While it may take time for the body to enter a state of stable ketosis, once it does you are likely to experience a number of benefits. Generally speaking, once the body becomes keto-adapted, you will notice improved energy levels and mental focus, improved blood sugar control, suppressed hunger and reduced cravings, as well as weight loss (primarily from fat). It has also been shown to benefit serious and chronic conditions like heart disease, diabetes, metabolic syndrome, Alzheimer’s and cancer.
Improved Energy and Mental Focus
In a state of ketosis, the body is able to burn fats for energy – this process is much more efficient than the process of metabolizing carbohydrates. A more efficient source of energy enables the body to run at its optimal level which improves energy levels as well as mental focus. Though there may be a brief adjustment period during which you experience fatigue and mental fog, once the body becomes keto-adapted those symptoms disappear and everything begins to work better.
When it comes to improved energy, it all comes down to keto-adaptation. When ketones become the primary source of energy for the body, the muscles adapt to converting acetoacetate into beta-hydroxybutyric acid, a highly efficient source of fuel for the brain. Anything that cannot be utilized is excreted from the body as waste.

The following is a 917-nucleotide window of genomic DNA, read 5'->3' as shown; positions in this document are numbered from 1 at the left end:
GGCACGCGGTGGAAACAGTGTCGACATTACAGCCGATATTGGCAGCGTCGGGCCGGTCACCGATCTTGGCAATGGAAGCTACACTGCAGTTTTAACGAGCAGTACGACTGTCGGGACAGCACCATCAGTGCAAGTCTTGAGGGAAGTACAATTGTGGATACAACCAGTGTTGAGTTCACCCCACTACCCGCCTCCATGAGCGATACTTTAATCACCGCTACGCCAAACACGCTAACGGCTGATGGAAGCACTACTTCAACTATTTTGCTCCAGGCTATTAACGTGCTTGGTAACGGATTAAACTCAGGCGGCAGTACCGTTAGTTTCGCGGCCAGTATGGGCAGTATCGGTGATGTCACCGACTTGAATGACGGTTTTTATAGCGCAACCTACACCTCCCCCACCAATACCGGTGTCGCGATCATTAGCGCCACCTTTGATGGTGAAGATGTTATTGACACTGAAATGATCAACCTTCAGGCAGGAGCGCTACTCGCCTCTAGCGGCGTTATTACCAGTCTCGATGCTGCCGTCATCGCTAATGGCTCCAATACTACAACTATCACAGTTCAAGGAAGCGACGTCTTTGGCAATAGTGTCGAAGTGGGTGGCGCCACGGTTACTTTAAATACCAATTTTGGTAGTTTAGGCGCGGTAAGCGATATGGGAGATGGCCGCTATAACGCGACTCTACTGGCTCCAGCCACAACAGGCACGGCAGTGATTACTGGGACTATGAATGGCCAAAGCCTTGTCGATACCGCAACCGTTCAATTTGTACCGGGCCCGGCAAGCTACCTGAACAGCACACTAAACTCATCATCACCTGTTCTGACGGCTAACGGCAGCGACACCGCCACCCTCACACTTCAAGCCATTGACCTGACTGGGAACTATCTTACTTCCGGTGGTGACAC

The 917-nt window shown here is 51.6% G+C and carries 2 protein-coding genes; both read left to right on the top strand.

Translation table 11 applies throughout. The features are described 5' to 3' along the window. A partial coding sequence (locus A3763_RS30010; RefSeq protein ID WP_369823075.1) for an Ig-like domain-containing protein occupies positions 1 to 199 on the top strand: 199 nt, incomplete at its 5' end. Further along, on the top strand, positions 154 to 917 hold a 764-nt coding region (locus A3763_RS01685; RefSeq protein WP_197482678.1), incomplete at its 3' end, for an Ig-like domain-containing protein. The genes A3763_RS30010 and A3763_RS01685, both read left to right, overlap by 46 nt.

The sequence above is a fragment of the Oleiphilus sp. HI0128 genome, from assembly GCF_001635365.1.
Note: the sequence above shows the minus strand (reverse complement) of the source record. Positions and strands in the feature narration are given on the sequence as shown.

Another metabolic process that contributes to improved energy and mental focus on the ketogenic diet is called glucogenesis. Glucogenesis is the process through which the body synthesizes or produces glucose from non-carbohydrates sources. This process primarily takes place in the liver where glucose is produced from glycerol and protein as well as other substances like lactate and pyruvate. Glucogenesis is an essential piece of the ketogenic puzzle because it ensures that organs like the brain which still require a small amount of glucose get what they need in the absence of dietary carbohydrates.
Improved Blood Sugar Control
A carb-centered diet is typically rife with blood sugar spikes and crashes. When you consume high-carb foods, the body breaks the food down very quickly which causes a sudden increase in blood sugar. Elevated blood sugar triggers the production of insulin in the pancreas to enable cells to absorb and utilize glucose from the blood stream. As blood sugar drops, insulin production decreases and everything normalizes.
The problem with the typical Western diet is that it is so focused around high-carb foods, that blood sugar often remains elevated for longer than is normal – this can cause the body to develop a diminished response to insulin or to produce less of it. This is known as insulin resistance and it is a key factor in the development of type 2 diabetes.
By largely removing carbohydrates from the equation, ketosis prevents the dangerous cycle of blood sugar spikes and crashes. Take for example the results of a 24-week study published in the journal Nutrition & Metabolism in 2008. In this study, 84 volunteers with both type 2 diabetes and obesity were randomly split into two groups based on diet – a low-carb ketogenic diet (LCKD) and a low-glycemic, calorie-reduced diet. At the end of the study it was revealed that both groups experienced a reduction in fasting glucose and insulin levels, but the low-carb ketogenic group showed greater improvements. In fact, in 95% of participants in the LCKD group were able to reduce or eliminate diabetes medications.